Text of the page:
Fig2: CLA inhibits CD68 and increases MR expression in HPBMC-derived macrophages. (a) Freshly isolated HBPMCs were cultured for four days in the presence or absence of M-CSF and treated with c-9,t-11-CLA, t-10,c-12-CLA, CLA blend (80:20 c-9,t-11:t-10,c-12), OA, LA or TROG for a further 48 hrs. At day 6, macrophage were fixed and stained. Immunofluorescence analysis of unstimulated macrophage shows that both CLA isomers and their blend increase MR expression but do not affect CD68 expression. (b) Differentiation of HBPMCs in the presence of 100 ng/ml M-CSF showed that c-9,t-11-CLA and CLA blend inhibits CD68 expression and increases MR expression. Epifluorescent microscope images (63× magnification) are representative of three independent experiments. Blue indicates DAPI (nuclei), green indicates CD68 (macrophage marker), cyan indicates MR and red indicates phalloidin (cytoplasmic) staining. (c) Spectrophotometry quantification of CD68 and MR fluorescent signal confirms the regulation of CD68 and MR by c-9,t-11-CLA and the atheroprotective blend. Statistical analysis of three independent experiments is expressed mean % as fluorescence ± SEM vs vehicle where *p < 0.05; **p < 0.01 and ***p < 0.001.
Mentions: To validate the hypothesis that transcriptional changes may influence protein expression, we also performed immunocytochemistry of the pan-macrophage marker CD68 and of the MΦ2-type receptor MR, in HPBMCs either unstimulated (Figure 2a) or under M-CSF-stimulated conditions (Figure 2b). Immunofluorescence microscopy and subsequent spectrophotometric quantification of the fluorescent signals (Figure 2c) showed that, in unstimulated conditions, CLA had no effect on CD68 expression but upon M-CSF stimulation, both the c-9,t-11 isomer and CLA blend decreased CD68 (by 10 ± 1%, p < 0.01 and 18 ± 1%, p < 0.001, respectively). Importantly, in mature macrophages following M-CSF stimulation, c-9,t-11-CLA and CLA blend increased MR expression (by 57 ± 7% p < 0.01 and 55 ± 9%, p < 0.01, respectively). Finally, t-10,c-12-CLA, OA and linoleic acid had no effect on CD68 or MR expression under either condition. This confirms that the atheroprotective CLA isomer and blend primes monocytes to an MΦ2 phenotype during differentiation, thus altering the macrophage phenotype. Negative controls for immunofluorescence experiments are shown in “Additional Information” (Additional file 3).Figure 2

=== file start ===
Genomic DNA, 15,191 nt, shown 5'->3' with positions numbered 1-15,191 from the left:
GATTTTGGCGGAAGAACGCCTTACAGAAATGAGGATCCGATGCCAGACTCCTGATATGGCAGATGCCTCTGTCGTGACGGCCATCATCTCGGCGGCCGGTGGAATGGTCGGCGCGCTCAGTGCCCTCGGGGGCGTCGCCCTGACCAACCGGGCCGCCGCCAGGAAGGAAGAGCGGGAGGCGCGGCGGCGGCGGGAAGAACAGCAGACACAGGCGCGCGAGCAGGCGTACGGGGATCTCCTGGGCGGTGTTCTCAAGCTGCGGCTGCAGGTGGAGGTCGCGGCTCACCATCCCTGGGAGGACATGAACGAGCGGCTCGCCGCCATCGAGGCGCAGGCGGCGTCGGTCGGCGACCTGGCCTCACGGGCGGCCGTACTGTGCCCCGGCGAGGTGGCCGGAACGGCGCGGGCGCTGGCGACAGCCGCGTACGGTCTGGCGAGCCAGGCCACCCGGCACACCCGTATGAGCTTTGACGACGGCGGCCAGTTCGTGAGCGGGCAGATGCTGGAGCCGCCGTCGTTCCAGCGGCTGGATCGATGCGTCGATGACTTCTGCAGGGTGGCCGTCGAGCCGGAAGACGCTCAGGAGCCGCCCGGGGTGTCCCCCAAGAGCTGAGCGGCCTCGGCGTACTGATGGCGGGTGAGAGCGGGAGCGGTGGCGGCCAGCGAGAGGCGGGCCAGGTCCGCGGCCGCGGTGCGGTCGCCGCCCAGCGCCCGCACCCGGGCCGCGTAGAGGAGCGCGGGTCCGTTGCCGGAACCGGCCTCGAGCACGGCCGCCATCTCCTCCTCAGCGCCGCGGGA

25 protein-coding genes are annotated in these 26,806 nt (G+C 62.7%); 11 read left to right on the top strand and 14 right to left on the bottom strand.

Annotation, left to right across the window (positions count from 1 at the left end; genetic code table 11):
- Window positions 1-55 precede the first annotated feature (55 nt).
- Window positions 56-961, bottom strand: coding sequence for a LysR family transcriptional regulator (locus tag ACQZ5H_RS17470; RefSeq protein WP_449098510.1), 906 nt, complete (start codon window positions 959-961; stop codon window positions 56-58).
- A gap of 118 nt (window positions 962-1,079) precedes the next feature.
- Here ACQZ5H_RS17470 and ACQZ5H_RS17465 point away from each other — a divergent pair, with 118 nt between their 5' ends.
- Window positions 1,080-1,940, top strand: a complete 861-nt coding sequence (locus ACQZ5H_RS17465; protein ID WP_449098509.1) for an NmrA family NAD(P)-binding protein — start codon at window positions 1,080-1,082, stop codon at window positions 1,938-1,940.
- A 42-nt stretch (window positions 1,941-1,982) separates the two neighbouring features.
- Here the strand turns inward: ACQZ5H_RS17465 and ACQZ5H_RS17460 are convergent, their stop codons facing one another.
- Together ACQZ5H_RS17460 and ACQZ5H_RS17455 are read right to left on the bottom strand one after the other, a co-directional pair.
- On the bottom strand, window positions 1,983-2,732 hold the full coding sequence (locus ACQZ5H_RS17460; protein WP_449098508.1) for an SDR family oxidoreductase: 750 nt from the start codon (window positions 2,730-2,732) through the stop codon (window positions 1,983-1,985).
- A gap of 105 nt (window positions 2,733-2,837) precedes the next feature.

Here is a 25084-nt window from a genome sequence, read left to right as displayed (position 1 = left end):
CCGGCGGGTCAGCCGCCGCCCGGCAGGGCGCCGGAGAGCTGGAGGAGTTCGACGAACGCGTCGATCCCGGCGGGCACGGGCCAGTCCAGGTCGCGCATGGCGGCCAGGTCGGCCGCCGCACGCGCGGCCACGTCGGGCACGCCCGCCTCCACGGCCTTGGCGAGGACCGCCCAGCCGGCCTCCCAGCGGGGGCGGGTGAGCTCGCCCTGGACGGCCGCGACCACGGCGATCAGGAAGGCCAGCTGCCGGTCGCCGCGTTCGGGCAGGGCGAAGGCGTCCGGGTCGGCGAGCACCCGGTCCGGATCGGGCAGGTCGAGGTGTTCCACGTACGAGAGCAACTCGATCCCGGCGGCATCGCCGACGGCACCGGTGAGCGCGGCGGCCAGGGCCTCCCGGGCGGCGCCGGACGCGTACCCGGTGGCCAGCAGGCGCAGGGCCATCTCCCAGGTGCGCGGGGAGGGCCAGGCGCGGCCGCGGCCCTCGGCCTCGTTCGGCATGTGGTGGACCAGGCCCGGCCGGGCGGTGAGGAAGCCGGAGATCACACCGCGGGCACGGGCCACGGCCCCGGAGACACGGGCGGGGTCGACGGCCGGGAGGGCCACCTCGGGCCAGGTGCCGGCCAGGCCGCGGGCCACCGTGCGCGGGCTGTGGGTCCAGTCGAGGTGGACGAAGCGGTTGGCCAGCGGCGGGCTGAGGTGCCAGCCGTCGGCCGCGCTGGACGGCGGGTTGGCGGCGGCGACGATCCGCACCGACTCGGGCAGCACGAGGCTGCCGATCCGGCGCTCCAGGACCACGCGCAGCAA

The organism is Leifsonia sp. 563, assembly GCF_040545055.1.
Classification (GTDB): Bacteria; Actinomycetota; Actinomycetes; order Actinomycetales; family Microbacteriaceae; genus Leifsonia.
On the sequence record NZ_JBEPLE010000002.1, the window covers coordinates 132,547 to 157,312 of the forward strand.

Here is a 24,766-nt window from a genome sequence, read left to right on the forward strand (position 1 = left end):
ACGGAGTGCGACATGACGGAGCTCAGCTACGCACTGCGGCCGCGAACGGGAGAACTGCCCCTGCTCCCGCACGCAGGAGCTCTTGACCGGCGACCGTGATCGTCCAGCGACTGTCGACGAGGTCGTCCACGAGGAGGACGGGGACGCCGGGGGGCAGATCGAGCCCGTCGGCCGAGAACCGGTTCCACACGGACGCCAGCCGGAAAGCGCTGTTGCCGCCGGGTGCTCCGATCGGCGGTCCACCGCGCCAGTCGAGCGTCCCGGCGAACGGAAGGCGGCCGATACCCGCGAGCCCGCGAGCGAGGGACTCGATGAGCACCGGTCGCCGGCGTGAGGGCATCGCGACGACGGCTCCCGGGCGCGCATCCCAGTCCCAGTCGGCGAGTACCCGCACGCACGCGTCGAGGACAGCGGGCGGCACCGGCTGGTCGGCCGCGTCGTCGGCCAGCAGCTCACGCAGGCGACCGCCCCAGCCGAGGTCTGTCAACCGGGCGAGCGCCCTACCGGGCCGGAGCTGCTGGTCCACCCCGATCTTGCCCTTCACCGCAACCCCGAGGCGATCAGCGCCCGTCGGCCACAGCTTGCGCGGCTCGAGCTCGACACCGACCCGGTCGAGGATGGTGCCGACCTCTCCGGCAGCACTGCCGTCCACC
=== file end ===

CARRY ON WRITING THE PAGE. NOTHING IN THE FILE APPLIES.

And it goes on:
Bottom Line: However, the exact mechanisms through which CLA mediates this effect remain to be elucidated.Furthermore, this altered macrophage phenotype impacts on foam cell formation, inhibiting ox-LDL accumulation and promoting cholesterol efflux via both PPARγ and LXRα dependent pathways.The data increases the understanding of the pathways regulated by CLA in atheroprotection, namely, inhibiting the progressive acquisition of a pro-inflammatory macrophage phenotype.

View Article: PubMed Central - PubMed

Affiliation: School of Biomedical and Biomolecular Science, UCD Conway Institute, University College Dublin, Dublin, Ireland.

ABSTRACT

Background: Atherosclerosis, the underlying cause of heart attack and strokes, is a progresive dyslipidemic and inflammatory disease where monocyte-derived macrophage cells play a pivotal role. Although most of the mechanisms that contribute to the progression of atherosclerosis have been identified, there is limited information on those governing regression. Conjugated linoleic acid (CLA) is a group of isomers of linoleic acid that differ in the position and/or geometry of their double bonds. We have previously shown that a specific CLA blend (80:20 cis-9,trans-11:trans-10,cis-12-CLA) induces regression of pre-established atherosclerosis in vivo, via modulation of monocyte/macrophage function. However, the exact mechanisms through which CLA mediates this effect remain to be elucidated.

Methods: Here, we address if CLA primes monocytes towards an anti-inflammatory MΦ2 macrophage and examine the effect of individual CLA isomers and the atheroprotective blend on monocyte-macrophage differentiation, cytokine generation, foam cell formation and cholesterol metabolism in human peripheral blood monocyte (HPBMC)-derived macrophages.

Results: cis-9,trans-11-CLA and the atheroprotective 80:20 CLA blend regulates expression of pro-inflammatory mediators and modulates the inflammatory cytokine profile of macrophages and foam cells. In addition, cis-9,trans-11-CLA and CLA blend primes HPBMCs towards an anti-inflammatory MΦ2 phenotype, characterised by increased scavenger receptor (CD36) and efflux protein (ABCA-1) expression. Furthermore, this altered macrophage phenotype impacts on foam cell formation, inhibiting ox-LDL accumulation and promoting cholesterol efflux via both PPARγ and LXRα dependent pathways.

Conclusion: The data increases the understanding of the pathways regulated by CLA in atheroprotection, namely, inhibiting the progressive acquisition of a pro-inflammatory macrophage phenotype.

No MeSH data available.


Related in: MedlinePlus